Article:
Shame on Michelle Wolf for acting like Donald Trump

The White House correspondents’ dinner was a grotesque and ugly disaster, because the most important speaker, comedian Michelle Wolf, echoed the style of vile and sickening insults that have become a trademark of the president of the United States, Donald Trump.

The dinner became an example and a metaphor for why the national press is widely distrusted by so many of the American people, in the same way that President TrumpDonald John TrumpBusiness school deans call for lifting country-specific visa caps Bolton told ex-Trump aide to call White House lawyers about Ukraine pressure campaign: report Federal prosecutors in New York examining Giuliani business dealings with Ukraine: report MORE is widely distrusted by so many of the American people.

I have argued, for two years, that the Trump style of personally insulting political opponents with vindictive, unfair attacks is a nauseating spectacle that is unworthy of an American president. Likewise, the Michelle Wolf comments at the White House correspondents’ dinner was a nauseating spectacle unworthy of the free press that was supposedly being honored at the event. 

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It was nauseating for anyone addressing the White House Correspondents’ Association to dish personal insults against the individuals who travel in Trump’s circles, no matter how much I may disagree with their politics. No matter how low my opinion may be about White House counselor Kellyanne ConwayKellyanne Elizabeth ConwayGeorge Conway hits Republicans for not saying Trump's name while criticizing policy Stephen Miller defends Trump, accuses Democrats of 'witch hunt part two' George Conway, conservative attorneys urge House to move quickly on impeachment MORE, no matter how much I may disagree with the performances at the podium of White House press secretary Sarah Sanders, they should be contested in the court of public opinion through aggressive political discourse, not subject to petty personal insults and vindictive personal attacks.

 

Observing White House Strategic Communications Director Mercedes Schlapp and American Conservative Union Chairman Matt Schlapp walk out of the dinner in protest, I must say for the record that I fully respect and support their position. In fact, had I been present at the dinner, I would have walked out with them. It would have been fitting for leaders in the White House press community to have done the same thing, en masse.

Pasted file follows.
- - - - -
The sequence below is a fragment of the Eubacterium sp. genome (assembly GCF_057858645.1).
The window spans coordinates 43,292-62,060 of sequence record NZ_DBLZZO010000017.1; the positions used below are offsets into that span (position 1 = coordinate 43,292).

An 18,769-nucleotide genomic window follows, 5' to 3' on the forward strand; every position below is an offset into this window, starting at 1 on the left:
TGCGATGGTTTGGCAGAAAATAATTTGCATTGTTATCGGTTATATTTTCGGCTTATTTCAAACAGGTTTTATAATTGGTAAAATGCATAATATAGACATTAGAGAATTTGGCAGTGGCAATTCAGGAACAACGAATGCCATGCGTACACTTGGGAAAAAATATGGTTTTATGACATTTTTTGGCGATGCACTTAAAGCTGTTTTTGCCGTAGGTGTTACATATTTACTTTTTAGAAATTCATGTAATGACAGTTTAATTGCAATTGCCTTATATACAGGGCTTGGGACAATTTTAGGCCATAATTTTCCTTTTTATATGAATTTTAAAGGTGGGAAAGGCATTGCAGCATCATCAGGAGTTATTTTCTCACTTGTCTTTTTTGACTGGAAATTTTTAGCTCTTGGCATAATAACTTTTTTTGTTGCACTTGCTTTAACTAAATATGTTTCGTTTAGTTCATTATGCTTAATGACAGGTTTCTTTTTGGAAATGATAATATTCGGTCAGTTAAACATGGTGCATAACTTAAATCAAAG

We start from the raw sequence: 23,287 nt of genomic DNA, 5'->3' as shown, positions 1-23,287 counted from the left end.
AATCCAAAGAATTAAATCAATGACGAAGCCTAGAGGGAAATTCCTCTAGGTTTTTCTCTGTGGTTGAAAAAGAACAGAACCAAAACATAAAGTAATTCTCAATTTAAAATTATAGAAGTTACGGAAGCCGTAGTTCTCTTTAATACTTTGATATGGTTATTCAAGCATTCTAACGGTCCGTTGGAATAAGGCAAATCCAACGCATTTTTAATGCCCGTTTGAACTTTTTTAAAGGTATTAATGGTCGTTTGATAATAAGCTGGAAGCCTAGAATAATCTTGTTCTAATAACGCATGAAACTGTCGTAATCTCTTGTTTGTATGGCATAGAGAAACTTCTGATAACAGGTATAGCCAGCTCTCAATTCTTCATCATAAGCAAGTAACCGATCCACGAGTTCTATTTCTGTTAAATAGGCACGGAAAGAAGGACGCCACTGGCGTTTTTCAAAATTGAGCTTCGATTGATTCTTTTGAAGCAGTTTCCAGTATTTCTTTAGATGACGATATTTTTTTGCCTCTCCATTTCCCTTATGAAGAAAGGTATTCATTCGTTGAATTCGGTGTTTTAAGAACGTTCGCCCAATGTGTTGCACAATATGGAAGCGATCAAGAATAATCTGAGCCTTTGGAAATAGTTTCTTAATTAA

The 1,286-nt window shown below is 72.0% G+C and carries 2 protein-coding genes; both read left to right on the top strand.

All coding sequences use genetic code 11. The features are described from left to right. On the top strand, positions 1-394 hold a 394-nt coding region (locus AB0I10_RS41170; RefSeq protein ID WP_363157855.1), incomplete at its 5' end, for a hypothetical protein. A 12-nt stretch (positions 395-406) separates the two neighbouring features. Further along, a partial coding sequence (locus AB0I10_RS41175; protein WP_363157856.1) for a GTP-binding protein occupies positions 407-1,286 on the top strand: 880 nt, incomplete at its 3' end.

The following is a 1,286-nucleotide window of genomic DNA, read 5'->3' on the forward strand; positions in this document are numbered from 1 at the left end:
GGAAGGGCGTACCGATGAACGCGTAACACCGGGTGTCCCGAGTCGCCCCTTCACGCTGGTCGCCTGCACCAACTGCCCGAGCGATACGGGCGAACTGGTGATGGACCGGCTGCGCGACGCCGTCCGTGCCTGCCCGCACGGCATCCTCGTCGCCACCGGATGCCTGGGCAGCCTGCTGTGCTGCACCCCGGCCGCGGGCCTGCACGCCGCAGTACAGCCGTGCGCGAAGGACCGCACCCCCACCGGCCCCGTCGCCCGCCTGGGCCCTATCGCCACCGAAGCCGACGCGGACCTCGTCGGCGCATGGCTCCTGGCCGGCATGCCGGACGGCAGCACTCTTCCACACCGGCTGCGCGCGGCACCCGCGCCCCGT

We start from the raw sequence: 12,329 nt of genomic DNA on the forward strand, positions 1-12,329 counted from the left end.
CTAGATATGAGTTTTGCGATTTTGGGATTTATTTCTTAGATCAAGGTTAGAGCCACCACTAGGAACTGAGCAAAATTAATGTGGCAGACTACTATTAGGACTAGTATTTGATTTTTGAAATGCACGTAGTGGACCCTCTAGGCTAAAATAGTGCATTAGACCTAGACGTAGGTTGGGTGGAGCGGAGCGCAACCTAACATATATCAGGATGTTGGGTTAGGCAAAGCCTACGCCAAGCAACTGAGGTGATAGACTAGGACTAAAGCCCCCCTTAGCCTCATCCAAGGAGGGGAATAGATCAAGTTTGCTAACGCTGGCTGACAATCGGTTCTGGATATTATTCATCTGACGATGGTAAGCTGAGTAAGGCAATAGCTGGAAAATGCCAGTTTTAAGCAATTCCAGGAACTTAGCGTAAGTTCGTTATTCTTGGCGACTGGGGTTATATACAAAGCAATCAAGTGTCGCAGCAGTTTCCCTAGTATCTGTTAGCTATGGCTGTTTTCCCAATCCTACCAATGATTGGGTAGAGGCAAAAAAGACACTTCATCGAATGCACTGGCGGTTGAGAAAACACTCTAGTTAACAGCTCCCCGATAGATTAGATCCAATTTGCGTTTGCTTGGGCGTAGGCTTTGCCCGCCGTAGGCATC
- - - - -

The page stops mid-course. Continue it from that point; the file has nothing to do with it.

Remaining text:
Where I differ from the Trump supporters who chortle at the deservedly negative reaction to Wolf’s words is that I believe the worst aspect of her words was that they were too much like the vindictive insults regularly dished by Trump. When Michelle Wolf acts like Donald Trump, the proper reaction is to condemn them both, not to condemn Wolf while praising the president.

Wolf was miscast as the lead speaker at this dinner. She is right to suggest that the WHCA should have researched her style before inviting her to speak. She is wrong because she appears to have done no research herself, and given no serious thought, to the fact that this was a dinner intended to honor and cherish the free press.

Americans do not want to wake up every morning to watch their president insult and attack his political opponents, to say that his opponents should be put in jail or making fun of their physical appearance. That’s one reason Trump is so unpopular.

One reason the major media is so distrusted is that the media too often thrives on the personal attacks that most readers and viewers deplore, offered in all directions.

Future historians and psychologists will someday assess whether or not these personal attacks caused was long-term damage to American democracy. Most likely the president’s supporters will learn the hard way that the short-term impact of Trump’s political style in the midterm elections could well become an epic disaster for their party.

The president has attacked the free press in ways that are unprecedented in the history of the American presidency. It would have been far preferable if the WHCA had invited a globally respected figure to give a serious, thoughtful and profound speech to the dinner about the vital role of the free press to democracy, and the great danger to democracy when the free press is attacked.

When Michelle Wolf acted like Donald Trump, she contributed to lowering the standards of our democracy, and insulted the great notion of a free press — which should bring a civil clash of ideas by reporting competing points of view — as much as Trump lowers the standards of democracy with his vindictive attacks against his political opponents and the free press. 

Shame on Michelle Wolf, and shame on Donald Trump.

Brent Budowsky was an aide to former Sen. Lloyd Bentsen (D-Texas) and former Rep. Bill Alexander (D-Ark.), who was chief deputy majority whip of the U.S. House of Representatives. He holds an LLM in international financial law from the London School of Economics.